Roger Golubski handed in his notice to retire from the Edwardsville Police Department on Oct. 6, Chief Mark Mathies said. Golubski’s last day is Sunday.
Roger Golubski handed in his notice to retire from the Edwardsville Police Department on Oct. 6, Chief Mark Mathies said. Golubski’s last day is Sunday.

Local

Detective from controversial 1994 KCK case retires from Edwardsville police

By Laura Bauer

lbauer@kcstar.com

October 27, 2016 6:23 PM

Roger Golubski, the detective who investigated a 1994 double murder in Kansas City, Kan., that is now the focus of a campaign to free the man convicted, is retiring from law enforcement.

Golubski, now with the Edwardsville Police Department, was a detective with the Kansas City, Kan., department when the murders occurred. He led the investigation that quickly settled on Lamonte McIntyre as the only suspect.

The Star has written a special report about a new effort to free McIntyre, who has been in prison for 22 years.

Edwardsville Police Chief Mark Mathies said Golubski handed in his notice to retire on Oct. 6. His last day is Sunday, Mathies said.

Mathies said said he’d never received a complaint about Golubski’s behavior since he joined the department in 2010.

“He wants to enjoy his life outside of law enforcement,” Mathies said. “ ... I cannot speak to how he acted or what he did in (the McIntyre) case; it’s so distant and it’s not an Edwardsville Police Department case.”

In a memo to his staff earlier this month, Mathies wrote: “Roger was instrumental in elevating the standards for our Detective Bureau and during his tenure the case-solve rate averaged 81 percent.”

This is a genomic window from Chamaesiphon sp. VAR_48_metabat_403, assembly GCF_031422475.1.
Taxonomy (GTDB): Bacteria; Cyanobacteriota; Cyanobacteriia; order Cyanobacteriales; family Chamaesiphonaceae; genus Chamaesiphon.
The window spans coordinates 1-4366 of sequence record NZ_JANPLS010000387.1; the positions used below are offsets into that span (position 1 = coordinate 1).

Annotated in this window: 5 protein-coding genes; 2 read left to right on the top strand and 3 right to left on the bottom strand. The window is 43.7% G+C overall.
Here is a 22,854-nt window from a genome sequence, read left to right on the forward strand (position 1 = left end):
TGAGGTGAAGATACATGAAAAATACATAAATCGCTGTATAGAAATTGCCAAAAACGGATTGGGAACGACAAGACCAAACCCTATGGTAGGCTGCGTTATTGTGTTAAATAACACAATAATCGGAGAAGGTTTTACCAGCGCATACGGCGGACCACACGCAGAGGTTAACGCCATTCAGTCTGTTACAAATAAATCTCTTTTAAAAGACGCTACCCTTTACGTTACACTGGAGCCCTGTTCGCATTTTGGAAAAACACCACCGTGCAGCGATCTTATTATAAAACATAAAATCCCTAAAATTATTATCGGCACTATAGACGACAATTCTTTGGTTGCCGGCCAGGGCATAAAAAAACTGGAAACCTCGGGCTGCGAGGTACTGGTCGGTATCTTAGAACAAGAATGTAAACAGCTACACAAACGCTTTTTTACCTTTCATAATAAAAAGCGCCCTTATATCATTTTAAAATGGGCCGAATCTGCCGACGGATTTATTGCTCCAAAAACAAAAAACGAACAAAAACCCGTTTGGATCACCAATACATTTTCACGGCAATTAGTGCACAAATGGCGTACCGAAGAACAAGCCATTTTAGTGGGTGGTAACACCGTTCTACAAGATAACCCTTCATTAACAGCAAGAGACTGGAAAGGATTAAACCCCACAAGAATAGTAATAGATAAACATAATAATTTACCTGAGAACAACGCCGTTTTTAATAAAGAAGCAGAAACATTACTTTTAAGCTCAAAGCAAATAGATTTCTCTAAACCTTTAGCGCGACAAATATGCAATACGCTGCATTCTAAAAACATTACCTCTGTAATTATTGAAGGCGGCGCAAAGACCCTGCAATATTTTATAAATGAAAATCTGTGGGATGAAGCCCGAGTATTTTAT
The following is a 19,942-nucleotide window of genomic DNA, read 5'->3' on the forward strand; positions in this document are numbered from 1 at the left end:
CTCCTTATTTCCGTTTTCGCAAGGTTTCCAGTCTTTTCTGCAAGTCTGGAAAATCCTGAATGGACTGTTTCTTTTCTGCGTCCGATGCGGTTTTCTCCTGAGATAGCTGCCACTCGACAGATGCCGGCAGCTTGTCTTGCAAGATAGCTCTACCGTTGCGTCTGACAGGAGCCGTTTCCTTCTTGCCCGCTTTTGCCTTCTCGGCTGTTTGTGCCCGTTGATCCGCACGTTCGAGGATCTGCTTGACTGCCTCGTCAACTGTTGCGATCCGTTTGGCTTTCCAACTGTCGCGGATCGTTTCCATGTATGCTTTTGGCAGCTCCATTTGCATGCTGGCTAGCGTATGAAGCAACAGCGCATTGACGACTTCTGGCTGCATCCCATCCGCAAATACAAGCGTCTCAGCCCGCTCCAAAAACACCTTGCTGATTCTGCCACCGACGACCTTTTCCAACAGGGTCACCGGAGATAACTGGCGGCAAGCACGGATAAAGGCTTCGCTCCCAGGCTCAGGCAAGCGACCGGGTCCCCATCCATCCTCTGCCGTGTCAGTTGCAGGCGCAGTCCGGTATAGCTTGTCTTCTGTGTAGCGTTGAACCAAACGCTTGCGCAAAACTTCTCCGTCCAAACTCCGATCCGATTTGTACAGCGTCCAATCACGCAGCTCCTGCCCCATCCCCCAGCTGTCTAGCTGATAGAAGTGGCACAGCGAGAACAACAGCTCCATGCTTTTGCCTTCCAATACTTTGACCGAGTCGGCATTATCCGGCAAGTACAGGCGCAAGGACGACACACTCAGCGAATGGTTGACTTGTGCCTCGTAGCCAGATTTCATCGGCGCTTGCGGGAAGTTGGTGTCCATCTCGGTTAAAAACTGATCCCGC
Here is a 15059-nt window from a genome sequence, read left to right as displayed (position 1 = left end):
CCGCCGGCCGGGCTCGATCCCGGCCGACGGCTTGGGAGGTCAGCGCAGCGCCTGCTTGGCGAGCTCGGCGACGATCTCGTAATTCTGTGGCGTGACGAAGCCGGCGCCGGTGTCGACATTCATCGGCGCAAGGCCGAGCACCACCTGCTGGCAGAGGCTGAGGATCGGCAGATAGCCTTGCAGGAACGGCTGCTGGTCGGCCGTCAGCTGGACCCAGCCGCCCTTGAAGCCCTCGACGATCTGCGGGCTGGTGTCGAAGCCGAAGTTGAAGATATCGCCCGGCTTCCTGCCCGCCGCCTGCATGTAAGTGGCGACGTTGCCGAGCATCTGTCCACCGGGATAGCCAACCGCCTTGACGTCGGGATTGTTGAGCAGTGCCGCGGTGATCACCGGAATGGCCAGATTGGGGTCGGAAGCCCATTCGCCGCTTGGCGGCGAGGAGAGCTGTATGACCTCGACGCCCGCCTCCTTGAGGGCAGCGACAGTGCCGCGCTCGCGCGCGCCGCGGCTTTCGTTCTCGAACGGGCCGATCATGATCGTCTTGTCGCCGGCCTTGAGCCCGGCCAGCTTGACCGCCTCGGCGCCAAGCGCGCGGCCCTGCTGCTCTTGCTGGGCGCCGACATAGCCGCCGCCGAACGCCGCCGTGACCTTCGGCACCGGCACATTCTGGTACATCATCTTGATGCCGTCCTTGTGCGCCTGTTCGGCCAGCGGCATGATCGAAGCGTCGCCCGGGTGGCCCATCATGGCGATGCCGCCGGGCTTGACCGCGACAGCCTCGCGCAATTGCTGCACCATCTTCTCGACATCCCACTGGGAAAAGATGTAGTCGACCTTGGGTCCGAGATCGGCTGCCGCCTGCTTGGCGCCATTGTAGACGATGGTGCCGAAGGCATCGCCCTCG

In The Star’s report, Golubski’s brief investigation into the April 15, 1994, murders of Doniel Quinn and Donald Ewing is heavily detailed. When the case went to trial five months after the killings, there was no physical evidence, no evidence of motive and no evidence that McIntyre even knew either of the victims, according to the motion to exonerate McIntyre.

McIntyre, who was 17 when he was arrested, is now 40 and serving a double life sentence in the Lansing Correctional Facility.

The Star’s Eric Adler contributed to this story.

Laura Bauer: 816-234-4944, @kclaurab

New motion for KCK man's exoneration reveals possible legal misconduct

Lamonte McIntyre, 40, has been behind bars for 22 years for a double homicide that not even the victims' families think he committed. Kansas City area attorney Cheryl Pilate revealed details of this piece in a 6-volume motion for exoneration in July, 2016, after investigating the case for seven years.

Shelly Yang, Eric Adler, Tammy Ljungblad, Neil Nakahodo The Kansas City Star

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